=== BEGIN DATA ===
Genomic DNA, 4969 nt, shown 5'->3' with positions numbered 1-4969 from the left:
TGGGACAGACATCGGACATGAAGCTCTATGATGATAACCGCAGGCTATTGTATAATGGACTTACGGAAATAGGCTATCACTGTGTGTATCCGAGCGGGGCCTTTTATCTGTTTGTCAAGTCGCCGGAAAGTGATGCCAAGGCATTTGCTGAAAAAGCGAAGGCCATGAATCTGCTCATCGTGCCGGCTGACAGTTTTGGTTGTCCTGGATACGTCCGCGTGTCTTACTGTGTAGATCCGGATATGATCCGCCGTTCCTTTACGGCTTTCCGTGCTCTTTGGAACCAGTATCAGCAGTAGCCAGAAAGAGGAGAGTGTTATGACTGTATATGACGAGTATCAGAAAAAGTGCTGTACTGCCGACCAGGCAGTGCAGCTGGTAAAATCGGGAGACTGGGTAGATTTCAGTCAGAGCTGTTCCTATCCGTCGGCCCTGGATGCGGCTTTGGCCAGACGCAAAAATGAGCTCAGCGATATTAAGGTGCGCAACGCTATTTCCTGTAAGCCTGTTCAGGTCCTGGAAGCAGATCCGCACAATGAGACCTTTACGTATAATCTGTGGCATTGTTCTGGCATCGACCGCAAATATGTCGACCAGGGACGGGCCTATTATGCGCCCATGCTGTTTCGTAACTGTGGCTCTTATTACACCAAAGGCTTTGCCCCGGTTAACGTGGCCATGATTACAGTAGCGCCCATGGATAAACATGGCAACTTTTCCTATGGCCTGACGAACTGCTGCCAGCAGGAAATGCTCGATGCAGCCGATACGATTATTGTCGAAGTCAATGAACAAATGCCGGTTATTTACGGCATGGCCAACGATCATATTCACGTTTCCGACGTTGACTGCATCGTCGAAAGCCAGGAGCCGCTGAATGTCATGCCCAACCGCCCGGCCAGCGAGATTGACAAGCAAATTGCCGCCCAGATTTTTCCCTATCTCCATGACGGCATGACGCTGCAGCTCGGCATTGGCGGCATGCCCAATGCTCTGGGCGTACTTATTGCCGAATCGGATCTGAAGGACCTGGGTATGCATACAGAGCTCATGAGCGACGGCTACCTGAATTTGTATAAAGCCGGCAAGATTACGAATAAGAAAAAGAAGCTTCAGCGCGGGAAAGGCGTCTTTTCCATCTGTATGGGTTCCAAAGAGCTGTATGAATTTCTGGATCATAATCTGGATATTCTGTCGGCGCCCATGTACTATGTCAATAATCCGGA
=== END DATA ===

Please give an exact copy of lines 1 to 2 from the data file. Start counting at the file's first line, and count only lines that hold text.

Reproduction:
Genomic DNA, 4969 nt, shown 5'->3' with positions numbered 1-4969 from the left:
TGGGACAGACATCGGACATGAAGCTCTATGATGATAACCGCAGGCTATTGTATAATGGACTTACGGAAATAGGCTATCACTGTGTGTATCCGAGCGGGGCCTTTTATCTGTTTGTCAAGTCGCCGGAAAGTGATGCCAAGGCATTTGCTGAAAAAGCGAAGGCCATGAATCTGCTCATCGTGCCGGCTGACAGTTTTGGTTGTCCTGGATACGTCCGCGTGTCTTACTGTGTAGATCCGGATATGATCCGCCGTTCCTTTACGGCTTTCCGTGCTCTTTGGAACCAGTATCAGCAGTAGCCAGAAAGAGGAGAGTGTTATGACTGTATATGACGAGTATCAGAAAAAGTGCTGTACTGCCGACCAGGCAGTGCAGCTGGTAAAATCGGGAGACTGGGTAGATTTCAGTCAGAGCTGTTCCTATCCGTCGGCCCTGGATGCGGCTTTGGCCAGACGCAAAAATGAGCTCAGCGATATTAAGGTGCGCAACGCTATTTCCTGTAAGCCTGTTCAGGTCCTGGAAGCAGATCCGCACAATGAGACCTTTACGTATAATCTGTGGCATTGTTCTGGCATCGACCGCAAATATGTCGACCAGGGACGGGCCTATTATGCGCCCATGCTGTTTCGTAACTGTGGCTCTTATTACACCAAAGGCTTTGCCCCGGTTAACGTGGCCATGATTACAGTAGCGCCCATGGATAAACATGGCAACTTTTCCTATGGCCTGACGAACTGCTGCCAGCAGGAAATGCTCGATGCAGCCGATACGATTATTGTCGAAGTCAATGAACAAATGCCGGTTATTTACGGCATGGCCAACGATCATATTCACGTTTCCGACGTTGACTGCATCGTCGAAAGCCAGGAGCCGCTGAATGTCATGCCCAACCGCCCGGCCAGCGAGATTGACAAGCAAATTGCCGCCCAGATTTTTCCCTATCTCCATGACGGCATGACGCTGCAGCTCGGCATTGGCGGCATGCCCAATGCTCTGGGCGTACTTATTGCCGAATCGGATCTGAAGGACCTGGGTATGCATACAGAGCTCATGAGCGACGGCTACCTGAATTTGTATAAAGCCGGCAAGATTACGAATAAGAAAAAGAAGCTTCAGCGCGGGAAAGGCGTCTTTTCCATCTGTATGGGTTCCAAAGAGCTGTATGAATTTCTGGATCATAATCTGGATATTCTGTCGGCGCCCATGTACTATGTCAATAATCCGGA